Project Articulate – Insights from Roundtable on 3rd December 2020

Language barriers are a big issue for many people trying to access the criminal justice system, but it is also important to look at the impact of religion and culture. For instance, there are taboos around certain crimes e.g. sexual and domestic violence in certain cultures, so much so that there are no words to accurately describe them in the native language. This is why cultural awareness training is also essential in terms of overcoming barriers.

In terms of practical barriers to justice, the provision of interpreters is often patchy, and important details get lost in translation if the interpreter is not present physically, and is communicating via phone or even video-link. Family members are sometimes relied upon as interpreters, which can be an issue when they misrepresent what the parties say. Practical barriers to successful Restorative Justice processes can include professionals assuming a client’s level of English e.g. formal English when they might only have “street” English. Why me? Has come across cases where individuals have been assumed to not be showing genuine remorse, for this reason – and the RJ process has consequently failed. RJ depends so much on people’s voices being understood.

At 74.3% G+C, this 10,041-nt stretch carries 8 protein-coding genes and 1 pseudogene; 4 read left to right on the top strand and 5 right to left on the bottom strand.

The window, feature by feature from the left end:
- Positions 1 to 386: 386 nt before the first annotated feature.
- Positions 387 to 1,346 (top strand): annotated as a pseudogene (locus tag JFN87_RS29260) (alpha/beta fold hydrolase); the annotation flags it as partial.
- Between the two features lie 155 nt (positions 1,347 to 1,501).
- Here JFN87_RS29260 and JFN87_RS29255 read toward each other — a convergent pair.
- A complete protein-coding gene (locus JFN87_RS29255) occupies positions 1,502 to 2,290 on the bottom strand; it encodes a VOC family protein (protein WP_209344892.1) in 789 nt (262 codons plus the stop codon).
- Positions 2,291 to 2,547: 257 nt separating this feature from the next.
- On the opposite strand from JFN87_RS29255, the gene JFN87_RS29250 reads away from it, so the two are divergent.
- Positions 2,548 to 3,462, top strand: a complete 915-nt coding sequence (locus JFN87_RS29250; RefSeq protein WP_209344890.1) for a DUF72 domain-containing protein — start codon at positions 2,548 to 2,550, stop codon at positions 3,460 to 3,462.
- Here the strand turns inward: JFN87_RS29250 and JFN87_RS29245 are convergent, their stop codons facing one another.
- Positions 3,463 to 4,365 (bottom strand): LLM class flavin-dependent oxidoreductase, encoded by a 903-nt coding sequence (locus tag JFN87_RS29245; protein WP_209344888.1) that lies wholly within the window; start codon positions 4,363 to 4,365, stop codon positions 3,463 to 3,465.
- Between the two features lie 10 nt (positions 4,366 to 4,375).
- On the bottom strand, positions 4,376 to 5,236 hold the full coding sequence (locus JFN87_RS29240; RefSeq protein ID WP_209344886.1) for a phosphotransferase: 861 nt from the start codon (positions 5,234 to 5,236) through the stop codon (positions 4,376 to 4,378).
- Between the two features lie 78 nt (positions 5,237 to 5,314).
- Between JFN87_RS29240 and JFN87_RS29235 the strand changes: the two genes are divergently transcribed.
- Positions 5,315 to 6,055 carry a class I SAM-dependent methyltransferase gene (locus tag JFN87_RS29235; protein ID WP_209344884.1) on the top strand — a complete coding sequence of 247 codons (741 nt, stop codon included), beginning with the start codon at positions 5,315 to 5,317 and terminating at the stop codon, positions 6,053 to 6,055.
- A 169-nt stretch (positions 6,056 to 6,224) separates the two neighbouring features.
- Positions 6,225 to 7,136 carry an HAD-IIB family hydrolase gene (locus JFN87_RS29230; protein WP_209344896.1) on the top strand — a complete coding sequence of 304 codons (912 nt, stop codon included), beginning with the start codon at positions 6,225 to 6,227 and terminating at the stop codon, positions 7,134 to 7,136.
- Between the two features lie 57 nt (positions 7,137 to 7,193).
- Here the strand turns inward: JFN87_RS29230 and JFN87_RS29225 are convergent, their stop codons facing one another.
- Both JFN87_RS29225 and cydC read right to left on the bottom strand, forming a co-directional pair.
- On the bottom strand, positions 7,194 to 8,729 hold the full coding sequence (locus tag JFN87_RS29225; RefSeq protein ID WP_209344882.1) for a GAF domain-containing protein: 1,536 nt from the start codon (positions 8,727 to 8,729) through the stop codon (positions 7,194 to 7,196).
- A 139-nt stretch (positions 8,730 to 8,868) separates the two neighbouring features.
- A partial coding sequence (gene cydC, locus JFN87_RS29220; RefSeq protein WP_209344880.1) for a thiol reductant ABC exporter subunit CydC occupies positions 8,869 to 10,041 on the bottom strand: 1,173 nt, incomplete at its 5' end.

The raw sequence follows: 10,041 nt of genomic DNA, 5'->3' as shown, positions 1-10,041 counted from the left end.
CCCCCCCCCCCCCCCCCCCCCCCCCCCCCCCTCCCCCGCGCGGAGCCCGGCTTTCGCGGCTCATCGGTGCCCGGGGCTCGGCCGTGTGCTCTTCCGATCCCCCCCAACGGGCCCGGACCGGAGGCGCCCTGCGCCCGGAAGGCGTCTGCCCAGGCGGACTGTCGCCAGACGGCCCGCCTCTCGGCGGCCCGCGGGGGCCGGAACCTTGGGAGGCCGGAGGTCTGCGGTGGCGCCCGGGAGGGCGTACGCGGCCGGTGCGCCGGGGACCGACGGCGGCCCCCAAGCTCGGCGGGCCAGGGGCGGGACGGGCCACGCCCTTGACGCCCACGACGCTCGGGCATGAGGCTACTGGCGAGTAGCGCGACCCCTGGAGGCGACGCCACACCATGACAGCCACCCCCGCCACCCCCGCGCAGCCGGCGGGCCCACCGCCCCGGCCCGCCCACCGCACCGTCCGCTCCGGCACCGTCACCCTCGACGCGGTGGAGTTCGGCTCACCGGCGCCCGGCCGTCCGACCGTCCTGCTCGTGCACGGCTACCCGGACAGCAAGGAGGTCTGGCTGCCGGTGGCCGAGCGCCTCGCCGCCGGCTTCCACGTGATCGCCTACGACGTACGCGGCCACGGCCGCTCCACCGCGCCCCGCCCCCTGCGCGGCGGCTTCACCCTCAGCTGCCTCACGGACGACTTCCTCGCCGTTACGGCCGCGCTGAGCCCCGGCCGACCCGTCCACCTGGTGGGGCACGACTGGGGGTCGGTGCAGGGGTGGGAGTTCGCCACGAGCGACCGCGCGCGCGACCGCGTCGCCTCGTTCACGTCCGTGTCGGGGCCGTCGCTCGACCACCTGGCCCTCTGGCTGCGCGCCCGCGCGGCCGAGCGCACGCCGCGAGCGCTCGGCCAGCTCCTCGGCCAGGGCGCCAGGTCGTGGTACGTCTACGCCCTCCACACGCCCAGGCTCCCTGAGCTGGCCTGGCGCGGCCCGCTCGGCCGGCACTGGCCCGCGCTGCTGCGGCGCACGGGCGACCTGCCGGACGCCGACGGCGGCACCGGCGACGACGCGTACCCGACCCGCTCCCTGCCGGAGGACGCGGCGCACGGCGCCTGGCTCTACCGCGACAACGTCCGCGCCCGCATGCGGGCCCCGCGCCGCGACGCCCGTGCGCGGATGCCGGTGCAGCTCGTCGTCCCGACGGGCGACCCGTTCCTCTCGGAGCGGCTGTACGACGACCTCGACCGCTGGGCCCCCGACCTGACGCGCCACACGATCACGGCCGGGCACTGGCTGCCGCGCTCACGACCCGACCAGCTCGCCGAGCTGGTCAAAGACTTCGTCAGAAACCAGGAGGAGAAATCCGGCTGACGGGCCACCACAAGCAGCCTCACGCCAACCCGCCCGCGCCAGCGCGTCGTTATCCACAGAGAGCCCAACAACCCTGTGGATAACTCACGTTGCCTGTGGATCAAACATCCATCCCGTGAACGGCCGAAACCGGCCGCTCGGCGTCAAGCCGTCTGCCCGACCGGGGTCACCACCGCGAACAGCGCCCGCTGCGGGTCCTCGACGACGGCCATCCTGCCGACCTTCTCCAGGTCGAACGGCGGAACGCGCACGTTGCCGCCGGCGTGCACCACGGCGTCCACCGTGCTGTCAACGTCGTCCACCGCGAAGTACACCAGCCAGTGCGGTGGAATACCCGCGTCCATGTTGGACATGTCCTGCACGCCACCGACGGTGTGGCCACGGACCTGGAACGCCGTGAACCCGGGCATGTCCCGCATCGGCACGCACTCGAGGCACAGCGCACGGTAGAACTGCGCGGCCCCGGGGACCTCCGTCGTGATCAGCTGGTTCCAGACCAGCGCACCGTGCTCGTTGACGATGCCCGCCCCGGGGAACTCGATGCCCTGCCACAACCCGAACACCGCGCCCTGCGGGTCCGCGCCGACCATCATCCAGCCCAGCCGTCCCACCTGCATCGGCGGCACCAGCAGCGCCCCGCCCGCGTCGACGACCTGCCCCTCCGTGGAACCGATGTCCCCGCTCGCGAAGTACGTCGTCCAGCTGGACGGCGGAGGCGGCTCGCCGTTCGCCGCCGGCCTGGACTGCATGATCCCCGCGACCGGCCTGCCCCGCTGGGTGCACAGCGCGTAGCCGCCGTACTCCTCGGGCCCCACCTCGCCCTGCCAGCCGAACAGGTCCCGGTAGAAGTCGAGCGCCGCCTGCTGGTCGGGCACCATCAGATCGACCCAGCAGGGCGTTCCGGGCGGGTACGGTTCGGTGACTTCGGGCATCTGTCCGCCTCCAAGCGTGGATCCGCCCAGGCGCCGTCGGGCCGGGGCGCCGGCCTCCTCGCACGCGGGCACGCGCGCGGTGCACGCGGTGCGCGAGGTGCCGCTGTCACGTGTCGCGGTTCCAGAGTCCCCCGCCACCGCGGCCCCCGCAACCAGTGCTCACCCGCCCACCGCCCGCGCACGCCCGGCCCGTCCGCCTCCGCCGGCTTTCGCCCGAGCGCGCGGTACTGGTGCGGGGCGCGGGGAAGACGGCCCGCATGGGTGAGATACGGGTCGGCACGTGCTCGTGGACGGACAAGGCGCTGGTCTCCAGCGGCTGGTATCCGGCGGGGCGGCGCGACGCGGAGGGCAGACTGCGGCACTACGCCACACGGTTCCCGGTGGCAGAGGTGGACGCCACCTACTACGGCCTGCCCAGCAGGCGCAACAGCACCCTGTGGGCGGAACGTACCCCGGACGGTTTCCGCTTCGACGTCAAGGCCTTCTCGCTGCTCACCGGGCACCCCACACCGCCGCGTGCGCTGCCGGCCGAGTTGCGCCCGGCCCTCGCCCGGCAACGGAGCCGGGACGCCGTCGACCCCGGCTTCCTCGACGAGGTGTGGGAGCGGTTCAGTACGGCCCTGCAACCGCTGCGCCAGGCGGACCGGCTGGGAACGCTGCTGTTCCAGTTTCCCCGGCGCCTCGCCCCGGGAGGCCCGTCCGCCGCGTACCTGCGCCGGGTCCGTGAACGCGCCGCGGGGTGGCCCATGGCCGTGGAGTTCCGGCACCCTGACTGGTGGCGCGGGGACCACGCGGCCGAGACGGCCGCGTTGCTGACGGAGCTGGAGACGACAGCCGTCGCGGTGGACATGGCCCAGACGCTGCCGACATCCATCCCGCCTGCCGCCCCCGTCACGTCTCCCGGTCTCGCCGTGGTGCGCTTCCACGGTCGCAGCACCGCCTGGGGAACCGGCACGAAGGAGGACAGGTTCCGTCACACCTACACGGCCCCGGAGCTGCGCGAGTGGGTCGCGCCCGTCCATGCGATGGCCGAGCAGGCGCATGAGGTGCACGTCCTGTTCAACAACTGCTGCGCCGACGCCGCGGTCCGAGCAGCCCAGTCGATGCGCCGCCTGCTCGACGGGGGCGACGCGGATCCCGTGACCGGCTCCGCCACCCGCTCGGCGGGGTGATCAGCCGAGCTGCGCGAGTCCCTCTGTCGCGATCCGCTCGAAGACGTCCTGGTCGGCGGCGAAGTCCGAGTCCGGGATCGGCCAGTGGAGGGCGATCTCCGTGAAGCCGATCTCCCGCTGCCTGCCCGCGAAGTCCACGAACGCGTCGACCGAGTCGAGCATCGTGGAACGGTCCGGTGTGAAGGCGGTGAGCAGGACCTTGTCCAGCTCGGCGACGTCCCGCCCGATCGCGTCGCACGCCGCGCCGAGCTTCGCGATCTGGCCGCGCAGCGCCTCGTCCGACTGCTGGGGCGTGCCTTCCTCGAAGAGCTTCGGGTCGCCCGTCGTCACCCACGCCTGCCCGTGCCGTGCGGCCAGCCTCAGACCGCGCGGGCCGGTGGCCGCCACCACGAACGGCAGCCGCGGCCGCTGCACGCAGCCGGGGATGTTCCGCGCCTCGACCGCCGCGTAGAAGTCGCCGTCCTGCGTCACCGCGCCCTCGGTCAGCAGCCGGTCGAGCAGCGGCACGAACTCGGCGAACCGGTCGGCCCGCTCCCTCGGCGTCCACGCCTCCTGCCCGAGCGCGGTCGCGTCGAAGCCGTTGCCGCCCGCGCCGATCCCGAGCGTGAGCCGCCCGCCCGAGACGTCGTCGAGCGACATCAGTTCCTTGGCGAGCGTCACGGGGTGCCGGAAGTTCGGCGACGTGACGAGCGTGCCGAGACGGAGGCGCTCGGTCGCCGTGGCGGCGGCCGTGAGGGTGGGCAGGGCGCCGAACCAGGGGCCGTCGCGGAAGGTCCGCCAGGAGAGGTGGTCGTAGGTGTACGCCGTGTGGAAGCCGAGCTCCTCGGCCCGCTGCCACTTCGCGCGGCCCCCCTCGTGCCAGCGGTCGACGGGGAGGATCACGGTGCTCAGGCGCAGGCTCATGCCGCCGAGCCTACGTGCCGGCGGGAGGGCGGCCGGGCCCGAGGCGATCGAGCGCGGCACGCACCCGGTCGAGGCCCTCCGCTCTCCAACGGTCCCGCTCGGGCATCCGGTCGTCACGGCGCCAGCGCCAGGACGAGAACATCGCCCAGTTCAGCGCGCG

Good practice includes Victim Support Lancashire’s project with Urdu speakers, which features animated films on a range of relevant topics, such as how to support victims of sexual violence. Initiatives like these make it easier to discuss taboo subjects in South Asian communities.

There are a number of interpretation methods. Language interpreters highly recommend simultaneous interpretation, where the interpreter whispers into the client’s ear. It is hard work for the interpreter, but really reduces the duration of the RJ conference.

Verbatim translation is one thing, but conveying deeper meanings between different communities can be quite another. Cultural mediation is a strong way of conveying meaning between different communities because cultural mediators are equipped to explain the cultural context their clients are coming from. They also provide additional support like filling out forms or explaining court procedures. The Criminal Justice system contains a lot of jargon that is inaccessible even for those with English as a first language, so there is work around translating the concepts of RJ to community members as well.

Building trust with victims of crime with EAL needs is absolutely key, and this can be facilitated by recruiting diverse RJ caseworkers.

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